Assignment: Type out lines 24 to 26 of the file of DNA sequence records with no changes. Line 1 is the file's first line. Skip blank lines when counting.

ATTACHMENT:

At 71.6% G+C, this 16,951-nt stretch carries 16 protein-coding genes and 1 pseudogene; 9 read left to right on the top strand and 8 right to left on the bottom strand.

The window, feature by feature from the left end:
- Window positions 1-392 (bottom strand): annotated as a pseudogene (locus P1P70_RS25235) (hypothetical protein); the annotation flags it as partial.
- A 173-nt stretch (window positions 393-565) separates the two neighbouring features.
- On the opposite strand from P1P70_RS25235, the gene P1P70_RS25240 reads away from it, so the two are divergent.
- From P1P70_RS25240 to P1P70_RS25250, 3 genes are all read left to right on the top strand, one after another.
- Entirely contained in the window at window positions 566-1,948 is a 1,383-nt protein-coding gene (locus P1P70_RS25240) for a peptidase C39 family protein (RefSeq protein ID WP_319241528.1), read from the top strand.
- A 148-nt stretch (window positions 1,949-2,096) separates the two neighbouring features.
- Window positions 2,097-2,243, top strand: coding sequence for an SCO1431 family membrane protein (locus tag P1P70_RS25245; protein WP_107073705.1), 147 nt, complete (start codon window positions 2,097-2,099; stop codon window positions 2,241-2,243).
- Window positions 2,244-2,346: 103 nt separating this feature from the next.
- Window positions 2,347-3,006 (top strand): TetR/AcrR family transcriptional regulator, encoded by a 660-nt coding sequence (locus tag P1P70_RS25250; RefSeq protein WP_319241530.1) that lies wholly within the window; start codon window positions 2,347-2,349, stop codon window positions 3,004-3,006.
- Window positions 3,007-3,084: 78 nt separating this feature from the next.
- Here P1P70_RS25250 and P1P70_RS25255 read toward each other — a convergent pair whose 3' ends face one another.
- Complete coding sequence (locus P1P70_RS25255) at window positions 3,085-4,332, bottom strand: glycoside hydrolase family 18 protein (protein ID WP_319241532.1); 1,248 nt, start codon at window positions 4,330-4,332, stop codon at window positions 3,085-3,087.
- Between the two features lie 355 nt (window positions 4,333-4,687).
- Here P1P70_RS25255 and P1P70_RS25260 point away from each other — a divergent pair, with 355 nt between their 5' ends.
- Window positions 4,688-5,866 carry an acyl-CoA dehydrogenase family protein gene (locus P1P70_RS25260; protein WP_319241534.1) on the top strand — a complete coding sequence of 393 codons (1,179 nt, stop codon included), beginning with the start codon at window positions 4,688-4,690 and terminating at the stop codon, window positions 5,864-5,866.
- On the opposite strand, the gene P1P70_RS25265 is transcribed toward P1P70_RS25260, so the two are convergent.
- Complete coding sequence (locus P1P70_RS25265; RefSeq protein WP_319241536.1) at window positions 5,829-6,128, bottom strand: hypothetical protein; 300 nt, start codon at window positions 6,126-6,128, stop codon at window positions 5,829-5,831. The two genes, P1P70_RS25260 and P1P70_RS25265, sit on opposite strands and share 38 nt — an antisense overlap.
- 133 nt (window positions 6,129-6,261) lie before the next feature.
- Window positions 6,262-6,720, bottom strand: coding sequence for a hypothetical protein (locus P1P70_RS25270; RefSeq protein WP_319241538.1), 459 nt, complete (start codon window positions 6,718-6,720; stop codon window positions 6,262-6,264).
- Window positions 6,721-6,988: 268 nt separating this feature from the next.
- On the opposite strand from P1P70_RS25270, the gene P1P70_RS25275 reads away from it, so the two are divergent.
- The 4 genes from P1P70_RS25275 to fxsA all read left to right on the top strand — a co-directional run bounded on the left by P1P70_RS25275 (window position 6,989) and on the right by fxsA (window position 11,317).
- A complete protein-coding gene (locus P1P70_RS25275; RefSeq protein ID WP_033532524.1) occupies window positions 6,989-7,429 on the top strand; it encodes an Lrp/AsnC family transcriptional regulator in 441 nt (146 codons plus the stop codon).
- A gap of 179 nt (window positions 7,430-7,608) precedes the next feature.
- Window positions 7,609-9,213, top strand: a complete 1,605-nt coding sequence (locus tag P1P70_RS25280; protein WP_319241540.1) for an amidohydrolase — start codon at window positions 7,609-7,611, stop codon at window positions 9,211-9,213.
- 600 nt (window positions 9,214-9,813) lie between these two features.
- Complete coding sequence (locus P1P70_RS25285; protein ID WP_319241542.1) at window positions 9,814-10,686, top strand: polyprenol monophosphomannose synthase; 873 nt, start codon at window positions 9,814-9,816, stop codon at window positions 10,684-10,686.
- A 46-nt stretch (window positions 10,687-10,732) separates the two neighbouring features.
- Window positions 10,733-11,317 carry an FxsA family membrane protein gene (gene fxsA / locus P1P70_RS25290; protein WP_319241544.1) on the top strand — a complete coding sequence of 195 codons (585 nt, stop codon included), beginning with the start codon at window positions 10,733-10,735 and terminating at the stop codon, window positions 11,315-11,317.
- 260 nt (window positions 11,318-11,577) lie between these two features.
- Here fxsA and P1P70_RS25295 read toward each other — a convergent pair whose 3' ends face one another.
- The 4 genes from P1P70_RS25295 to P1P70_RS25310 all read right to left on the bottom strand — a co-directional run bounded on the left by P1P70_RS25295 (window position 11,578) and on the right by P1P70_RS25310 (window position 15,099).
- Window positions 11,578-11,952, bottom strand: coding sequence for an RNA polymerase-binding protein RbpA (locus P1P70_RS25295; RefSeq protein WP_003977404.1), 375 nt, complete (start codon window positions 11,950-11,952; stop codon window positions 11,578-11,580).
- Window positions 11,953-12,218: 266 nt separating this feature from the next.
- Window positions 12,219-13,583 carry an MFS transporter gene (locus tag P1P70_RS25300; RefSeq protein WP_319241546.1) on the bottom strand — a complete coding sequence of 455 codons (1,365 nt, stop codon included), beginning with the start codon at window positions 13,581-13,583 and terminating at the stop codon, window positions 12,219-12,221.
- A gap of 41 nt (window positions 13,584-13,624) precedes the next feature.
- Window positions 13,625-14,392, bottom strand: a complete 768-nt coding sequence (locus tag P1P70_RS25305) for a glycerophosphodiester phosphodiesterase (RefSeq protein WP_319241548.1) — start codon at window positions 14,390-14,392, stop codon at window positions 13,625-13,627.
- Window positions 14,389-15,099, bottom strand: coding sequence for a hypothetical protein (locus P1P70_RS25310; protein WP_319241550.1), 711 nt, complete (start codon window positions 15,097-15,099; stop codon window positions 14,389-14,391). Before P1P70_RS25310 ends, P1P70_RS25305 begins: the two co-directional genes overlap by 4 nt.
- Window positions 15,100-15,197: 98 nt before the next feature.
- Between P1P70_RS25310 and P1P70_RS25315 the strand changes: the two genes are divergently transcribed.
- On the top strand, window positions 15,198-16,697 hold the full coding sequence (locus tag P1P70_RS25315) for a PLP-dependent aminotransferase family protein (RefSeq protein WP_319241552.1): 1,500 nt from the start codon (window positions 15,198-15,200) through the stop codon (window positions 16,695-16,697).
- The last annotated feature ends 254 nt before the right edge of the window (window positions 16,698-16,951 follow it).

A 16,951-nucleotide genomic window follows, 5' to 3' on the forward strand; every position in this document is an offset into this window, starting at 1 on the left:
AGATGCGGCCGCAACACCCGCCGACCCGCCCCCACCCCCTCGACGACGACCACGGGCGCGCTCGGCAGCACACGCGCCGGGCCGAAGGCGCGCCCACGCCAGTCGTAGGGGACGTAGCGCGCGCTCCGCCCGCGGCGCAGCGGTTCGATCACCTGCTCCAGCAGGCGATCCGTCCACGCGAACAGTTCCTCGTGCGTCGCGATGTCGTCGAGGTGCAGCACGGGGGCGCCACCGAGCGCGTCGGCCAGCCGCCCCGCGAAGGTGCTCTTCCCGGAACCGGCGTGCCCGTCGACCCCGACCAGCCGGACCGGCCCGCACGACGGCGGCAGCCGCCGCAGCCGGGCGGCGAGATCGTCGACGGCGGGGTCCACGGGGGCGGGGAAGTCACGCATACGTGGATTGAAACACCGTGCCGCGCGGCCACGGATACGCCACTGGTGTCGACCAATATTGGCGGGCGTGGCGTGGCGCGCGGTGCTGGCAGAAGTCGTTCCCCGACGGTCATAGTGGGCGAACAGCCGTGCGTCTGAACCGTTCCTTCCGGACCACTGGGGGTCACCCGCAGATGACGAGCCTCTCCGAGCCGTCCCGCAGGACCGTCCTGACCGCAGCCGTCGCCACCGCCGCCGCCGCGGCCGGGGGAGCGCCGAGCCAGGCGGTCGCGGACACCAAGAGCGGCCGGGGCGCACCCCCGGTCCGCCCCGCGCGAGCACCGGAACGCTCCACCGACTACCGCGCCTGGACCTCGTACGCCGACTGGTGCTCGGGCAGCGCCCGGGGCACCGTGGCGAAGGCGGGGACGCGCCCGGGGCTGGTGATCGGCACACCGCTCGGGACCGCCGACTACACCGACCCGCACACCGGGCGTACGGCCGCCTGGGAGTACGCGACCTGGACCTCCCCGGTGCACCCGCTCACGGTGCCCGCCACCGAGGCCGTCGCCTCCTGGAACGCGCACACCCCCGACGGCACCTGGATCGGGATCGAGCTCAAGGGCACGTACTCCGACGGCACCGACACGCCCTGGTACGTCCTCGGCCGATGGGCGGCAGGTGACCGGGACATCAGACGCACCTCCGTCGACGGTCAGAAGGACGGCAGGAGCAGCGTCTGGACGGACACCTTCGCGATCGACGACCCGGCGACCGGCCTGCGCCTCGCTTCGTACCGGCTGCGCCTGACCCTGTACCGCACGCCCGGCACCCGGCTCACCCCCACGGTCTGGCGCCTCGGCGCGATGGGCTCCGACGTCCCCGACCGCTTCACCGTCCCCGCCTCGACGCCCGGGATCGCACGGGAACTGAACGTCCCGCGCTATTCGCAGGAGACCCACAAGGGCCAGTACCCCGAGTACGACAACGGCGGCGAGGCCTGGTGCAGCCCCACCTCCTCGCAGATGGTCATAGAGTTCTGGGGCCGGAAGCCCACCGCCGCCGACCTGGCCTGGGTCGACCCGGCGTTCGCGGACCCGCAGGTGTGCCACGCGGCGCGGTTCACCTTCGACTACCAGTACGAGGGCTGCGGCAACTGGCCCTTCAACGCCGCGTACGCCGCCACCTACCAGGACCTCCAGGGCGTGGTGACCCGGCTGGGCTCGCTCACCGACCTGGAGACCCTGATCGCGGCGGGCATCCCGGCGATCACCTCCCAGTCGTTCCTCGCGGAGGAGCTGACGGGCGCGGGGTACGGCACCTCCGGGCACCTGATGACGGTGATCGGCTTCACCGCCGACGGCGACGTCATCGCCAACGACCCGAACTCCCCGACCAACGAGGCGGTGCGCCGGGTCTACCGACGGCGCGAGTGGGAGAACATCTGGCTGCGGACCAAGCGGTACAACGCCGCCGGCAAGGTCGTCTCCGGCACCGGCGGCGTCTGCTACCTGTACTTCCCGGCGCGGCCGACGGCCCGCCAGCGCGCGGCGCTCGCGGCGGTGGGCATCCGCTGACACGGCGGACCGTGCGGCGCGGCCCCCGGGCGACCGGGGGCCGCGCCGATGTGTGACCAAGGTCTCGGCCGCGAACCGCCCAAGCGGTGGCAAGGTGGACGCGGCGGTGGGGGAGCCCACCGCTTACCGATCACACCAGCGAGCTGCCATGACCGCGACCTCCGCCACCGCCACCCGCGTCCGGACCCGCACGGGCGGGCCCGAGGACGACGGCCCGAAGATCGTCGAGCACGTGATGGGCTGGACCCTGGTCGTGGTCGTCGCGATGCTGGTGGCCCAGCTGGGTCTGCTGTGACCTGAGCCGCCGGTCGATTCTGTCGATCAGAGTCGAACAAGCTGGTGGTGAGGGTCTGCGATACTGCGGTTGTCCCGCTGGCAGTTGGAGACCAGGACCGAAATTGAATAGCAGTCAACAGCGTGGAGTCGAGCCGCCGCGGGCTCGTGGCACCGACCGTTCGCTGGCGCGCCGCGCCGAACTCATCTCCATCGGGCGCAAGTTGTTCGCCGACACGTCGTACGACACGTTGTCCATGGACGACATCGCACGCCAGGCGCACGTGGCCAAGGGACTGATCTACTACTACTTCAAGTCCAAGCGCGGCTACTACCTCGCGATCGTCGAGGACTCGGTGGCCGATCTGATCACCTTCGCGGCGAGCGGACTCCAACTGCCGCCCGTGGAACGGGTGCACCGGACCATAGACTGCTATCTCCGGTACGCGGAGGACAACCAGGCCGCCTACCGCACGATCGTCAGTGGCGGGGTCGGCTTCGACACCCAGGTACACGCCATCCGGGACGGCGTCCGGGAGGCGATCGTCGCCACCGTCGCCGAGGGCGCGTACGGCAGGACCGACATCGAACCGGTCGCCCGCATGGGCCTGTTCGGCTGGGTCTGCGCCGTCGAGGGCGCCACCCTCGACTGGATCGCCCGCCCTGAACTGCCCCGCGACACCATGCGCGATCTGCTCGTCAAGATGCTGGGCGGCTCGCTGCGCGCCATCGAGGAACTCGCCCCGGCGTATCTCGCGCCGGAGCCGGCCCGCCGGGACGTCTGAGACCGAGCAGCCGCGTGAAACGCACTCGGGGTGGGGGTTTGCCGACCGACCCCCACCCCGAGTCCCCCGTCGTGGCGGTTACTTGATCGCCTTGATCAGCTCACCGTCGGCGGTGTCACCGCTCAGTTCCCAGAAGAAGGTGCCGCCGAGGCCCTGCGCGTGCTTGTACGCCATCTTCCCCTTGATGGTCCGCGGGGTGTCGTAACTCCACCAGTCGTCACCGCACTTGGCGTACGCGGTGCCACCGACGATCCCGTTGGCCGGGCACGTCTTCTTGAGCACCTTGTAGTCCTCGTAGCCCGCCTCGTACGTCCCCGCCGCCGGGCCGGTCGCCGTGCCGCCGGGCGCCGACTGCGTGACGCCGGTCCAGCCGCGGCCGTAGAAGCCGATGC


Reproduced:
- The 4 genes from P1P70_RS25275 to fxsA all read left to right on the top strand — a co-directional run bounded on the left by P1P70_RS25275 (window position 6,989) and on the right by fxsA (window position 11,317).
- A complete protein-coding gene (locus P1P70_RS25275; RefSeq protein ID WP_033532524.1) occupies window positions 6,989-7,429 on the top strand; it encodes an Lrp/AsnC family transcriptional regulator in 441 nt (146 codons plus the stop codon).
- A gap of 179 nt (window positions 7,430-7,608) precedes the next feature.